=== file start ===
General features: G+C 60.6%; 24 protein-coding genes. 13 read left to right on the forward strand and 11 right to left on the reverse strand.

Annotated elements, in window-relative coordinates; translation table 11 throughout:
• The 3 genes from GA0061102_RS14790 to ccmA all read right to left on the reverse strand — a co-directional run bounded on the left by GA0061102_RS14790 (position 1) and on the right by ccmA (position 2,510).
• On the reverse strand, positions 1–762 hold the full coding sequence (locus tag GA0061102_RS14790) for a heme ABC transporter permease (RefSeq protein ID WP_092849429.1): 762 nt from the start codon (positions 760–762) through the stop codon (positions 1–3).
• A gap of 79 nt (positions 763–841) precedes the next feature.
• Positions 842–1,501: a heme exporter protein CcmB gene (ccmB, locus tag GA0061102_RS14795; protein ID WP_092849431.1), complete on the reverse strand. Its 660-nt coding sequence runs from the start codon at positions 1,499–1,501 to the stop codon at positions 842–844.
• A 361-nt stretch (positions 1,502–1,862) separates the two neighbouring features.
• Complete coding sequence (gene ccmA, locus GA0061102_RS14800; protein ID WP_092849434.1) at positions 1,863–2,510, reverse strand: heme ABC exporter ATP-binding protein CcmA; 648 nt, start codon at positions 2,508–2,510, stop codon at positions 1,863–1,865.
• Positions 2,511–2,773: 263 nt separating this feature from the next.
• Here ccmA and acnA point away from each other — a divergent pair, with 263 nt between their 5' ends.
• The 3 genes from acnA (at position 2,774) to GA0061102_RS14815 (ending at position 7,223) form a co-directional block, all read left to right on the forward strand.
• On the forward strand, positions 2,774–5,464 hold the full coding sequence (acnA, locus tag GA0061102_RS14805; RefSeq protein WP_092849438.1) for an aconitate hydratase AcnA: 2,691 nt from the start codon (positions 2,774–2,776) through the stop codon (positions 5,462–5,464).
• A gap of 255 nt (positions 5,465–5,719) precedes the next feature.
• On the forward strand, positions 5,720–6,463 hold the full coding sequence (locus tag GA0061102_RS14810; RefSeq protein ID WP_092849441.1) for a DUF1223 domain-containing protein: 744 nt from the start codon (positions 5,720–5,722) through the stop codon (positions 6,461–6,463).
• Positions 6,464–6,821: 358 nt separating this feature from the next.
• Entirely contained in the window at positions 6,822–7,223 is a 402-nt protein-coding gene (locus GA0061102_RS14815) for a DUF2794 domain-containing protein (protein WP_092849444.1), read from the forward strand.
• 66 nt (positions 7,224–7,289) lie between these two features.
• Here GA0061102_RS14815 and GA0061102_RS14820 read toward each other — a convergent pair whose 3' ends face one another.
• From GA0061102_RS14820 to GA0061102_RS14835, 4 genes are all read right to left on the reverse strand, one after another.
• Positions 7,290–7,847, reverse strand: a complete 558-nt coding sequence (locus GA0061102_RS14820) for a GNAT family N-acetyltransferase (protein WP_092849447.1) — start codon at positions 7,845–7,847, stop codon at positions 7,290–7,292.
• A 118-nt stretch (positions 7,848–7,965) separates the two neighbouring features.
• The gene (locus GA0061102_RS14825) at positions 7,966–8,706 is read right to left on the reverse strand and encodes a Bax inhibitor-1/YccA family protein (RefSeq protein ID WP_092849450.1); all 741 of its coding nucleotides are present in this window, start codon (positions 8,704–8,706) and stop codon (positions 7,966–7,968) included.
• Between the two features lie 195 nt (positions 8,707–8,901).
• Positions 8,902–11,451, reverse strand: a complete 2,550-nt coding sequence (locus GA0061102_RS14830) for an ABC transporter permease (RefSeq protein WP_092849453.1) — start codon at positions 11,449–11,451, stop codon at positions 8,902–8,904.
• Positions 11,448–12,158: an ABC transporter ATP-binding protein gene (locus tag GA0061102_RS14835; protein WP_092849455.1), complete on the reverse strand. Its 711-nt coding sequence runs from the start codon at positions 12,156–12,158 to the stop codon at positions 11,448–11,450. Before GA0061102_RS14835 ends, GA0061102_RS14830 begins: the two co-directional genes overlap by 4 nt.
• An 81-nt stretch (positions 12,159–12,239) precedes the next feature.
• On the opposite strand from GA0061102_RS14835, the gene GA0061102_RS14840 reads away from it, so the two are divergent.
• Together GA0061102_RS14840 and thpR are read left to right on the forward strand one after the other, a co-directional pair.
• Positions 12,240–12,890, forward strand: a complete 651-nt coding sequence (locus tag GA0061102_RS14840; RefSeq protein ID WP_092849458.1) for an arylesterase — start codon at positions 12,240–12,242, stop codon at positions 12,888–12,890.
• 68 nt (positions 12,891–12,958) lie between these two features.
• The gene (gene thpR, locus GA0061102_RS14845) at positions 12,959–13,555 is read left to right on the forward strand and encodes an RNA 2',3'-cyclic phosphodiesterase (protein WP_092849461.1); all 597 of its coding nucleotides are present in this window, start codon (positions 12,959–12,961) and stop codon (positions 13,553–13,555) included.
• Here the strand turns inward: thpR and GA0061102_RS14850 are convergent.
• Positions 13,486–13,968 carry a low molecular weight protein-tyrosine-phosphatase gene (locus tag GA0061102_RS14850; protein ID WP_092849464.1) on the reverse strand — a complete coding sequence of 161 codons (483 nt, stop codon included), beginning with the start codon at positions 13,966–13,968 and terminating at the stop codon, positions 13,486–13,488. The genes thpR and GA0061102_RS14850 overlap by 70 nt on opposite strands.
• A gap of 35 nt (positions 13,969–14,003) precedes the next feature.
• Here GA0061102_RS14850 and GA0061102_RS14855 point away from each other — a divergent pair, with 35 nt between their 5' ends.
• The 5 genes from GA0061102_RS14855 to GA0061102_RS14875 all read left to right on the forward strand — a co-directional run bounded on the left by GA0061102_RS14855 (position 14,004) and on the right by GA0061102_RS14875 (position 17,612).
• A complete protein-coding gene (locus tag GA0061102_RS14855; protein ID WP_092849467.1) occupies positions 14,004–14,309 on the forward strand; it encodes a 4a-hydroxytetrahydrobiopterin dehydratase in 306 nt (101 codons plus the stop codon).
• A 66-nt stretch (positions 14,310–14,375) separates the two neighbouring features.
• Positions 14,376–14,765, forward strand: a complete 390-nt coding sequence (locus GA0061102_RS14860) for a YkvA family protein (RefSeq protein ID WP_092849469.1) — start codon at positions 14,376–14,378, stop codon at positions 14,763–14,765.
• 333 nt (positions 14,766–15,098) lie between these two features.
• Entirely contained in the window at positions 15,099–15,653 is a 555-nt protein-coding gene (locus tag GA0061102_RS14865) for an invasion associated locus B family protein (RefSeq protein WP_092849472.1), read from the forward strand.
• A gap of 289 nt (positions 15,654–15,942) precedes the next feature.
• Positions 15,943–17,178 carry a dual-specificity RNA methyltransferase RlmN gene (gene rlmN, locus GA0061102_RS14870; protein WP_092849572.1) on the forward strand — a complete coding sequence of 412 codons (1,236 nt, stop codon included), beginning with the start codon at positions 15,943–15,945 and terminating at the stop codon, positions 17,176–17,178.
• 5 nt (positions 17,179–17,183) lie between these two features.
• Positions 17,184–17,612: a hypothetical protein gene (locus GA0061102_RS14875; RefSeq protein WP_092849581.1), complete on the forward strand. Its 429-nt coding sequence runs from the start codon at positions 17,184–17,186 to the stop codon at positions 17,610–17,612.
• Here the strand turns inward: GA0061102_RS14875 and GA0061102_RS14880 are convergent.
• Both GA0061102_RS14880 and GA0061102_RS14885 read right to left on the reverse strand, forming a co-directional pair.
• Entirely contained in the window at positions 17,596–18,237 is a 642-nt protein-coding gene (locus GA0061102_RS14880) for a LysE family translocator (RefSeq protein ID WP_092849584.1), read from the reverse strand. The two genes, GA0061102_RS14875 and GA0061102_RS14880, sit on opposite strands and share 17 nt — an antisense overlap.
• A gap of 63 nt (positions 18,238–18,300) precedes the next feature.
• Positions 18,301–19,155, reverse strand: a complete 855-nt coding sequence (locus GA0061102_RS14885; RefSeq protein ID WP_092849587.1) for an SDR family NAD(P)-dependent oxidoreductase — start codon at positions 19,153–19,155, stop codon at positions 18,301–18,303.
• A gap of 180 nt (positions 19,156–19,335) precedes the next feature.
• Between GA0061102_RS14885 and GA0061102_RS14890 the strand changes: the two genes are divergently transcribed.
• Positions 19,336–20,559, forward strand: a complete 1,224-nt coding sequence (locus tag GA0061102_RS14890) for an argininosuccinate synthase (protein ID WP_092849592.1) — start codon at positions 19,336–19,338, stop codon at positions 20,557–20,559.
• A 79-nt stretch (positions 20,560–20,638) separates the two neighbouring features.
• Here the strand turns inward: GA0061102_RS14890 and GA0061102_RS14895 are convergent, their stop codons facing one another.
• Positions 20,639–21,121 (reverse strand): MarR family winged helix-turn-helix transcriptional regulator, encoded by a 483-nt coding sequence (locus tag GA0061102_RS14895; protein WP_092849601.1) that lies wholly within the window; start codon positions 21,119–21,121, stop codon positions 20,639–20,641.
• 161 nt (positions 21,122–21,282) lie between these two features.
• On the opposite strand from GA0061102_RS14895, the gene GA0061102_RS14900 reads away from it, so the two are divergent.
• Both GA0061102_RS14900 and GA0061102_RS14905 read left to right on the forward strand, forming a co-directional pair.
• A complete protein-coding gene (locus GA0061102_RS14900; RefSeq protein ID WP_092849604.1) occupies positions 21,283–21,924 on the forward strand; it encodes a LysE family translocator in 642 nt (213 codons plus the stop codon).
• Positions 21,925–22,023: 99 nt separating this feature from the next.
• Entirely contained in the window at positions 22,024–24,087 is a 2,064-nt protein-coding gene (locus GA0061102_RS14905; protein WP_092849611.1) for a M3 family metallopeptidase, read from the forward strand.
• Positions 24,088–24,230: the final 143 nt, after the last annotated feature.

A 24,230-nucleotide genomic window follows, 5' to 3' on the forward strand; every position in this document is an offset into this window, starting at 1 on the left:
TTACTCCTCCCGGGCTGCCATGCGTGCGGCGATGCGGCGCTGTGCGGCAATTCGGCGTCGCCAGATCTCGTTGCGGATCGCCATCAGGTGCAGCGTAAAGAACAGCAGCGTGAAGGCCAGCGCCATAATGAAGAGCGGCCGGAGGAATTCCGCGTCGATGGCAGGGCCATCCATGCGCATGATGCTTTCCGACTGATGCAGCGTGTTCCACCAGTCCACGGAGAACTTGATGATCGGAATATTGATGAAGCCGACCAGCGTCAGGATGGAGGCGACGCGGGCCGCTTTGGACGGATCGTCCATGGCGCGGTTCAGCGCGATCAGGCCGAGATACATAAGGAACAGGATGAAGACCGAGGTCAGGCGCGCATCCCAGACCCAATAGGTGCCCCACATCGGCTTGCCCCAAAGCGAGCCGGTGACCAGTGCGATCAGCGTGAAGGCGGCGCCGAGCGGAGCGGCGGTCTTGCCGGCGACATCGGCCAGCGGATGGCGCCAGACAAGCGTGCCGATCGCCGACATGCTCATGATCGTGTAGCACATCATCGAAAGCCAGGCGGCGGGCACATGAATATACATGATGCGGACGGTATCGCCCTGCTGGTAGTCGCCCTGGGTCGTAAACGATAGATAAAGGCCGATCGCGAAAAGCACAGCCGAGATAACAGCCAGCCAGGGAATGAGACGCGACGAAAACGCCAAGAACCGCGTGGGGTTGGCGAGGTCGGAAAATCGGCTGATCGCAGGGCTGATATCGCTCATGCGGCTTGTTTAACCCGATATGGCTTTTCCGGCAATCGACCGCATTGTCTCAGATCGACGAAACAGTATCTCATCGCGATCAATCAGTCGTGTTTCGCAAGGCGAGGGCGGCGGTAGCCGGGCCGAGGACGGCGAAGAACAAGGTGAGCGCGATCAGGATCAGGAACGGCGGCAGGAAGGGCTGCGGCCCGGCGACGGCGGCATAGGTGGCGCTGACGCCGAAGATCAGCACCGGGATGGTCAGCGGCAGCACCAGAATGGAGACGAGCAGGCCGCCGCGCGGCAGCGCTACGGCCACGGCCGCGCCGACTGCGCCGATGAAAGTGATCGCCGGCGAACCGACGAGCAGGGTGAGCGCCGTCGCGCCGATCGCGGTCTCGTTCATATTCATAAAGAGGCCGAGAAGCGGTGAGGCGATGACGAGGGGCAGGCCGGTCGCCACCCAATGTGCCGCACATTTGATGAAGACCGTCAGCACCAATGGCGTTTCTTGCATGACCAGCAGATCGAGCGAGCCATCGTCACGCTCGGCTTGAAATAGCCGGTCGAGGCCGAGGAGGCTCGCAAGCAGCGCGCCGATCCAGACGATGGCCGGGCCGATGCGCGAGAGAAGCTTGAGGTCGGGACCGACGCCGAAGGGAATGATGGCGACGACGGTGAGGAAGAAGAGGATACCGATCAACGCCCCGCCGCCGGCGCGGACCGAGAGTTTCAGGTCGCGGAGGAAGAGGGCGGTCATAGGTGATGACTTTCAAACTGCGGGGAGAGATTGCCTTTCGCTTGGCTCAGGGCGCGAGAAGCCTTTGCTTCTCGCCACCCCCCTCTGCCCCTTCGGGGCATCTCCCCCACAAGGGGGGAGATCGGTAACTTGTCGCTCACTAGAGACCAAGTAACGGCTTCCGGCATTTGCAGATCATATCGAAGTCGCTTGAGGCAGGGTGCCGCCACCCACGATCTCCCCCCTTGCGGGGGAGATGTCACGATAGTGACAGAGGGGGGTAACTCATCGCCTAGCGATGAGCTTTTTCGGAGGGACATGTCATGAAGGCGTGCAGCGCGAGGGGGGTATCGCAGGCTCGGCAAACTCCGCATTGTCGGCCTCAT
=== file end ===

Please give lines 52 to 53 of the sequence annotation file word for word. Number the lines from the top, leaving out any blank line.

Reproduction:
• Between GA0061102_RS14885 and GA0061102_RS14890 the strand changes: the two genes are divergently transcribed.
• Positions 19,336–20,559, forward strand: a complete 1,224-nt coding sequence (locus tag GA0061102_RS14890) for an argininosuccinate synthase (protein ID WP_092849592.1) — start codon at positions 19,336–19,338, stop codon at positions 20,557–20,559.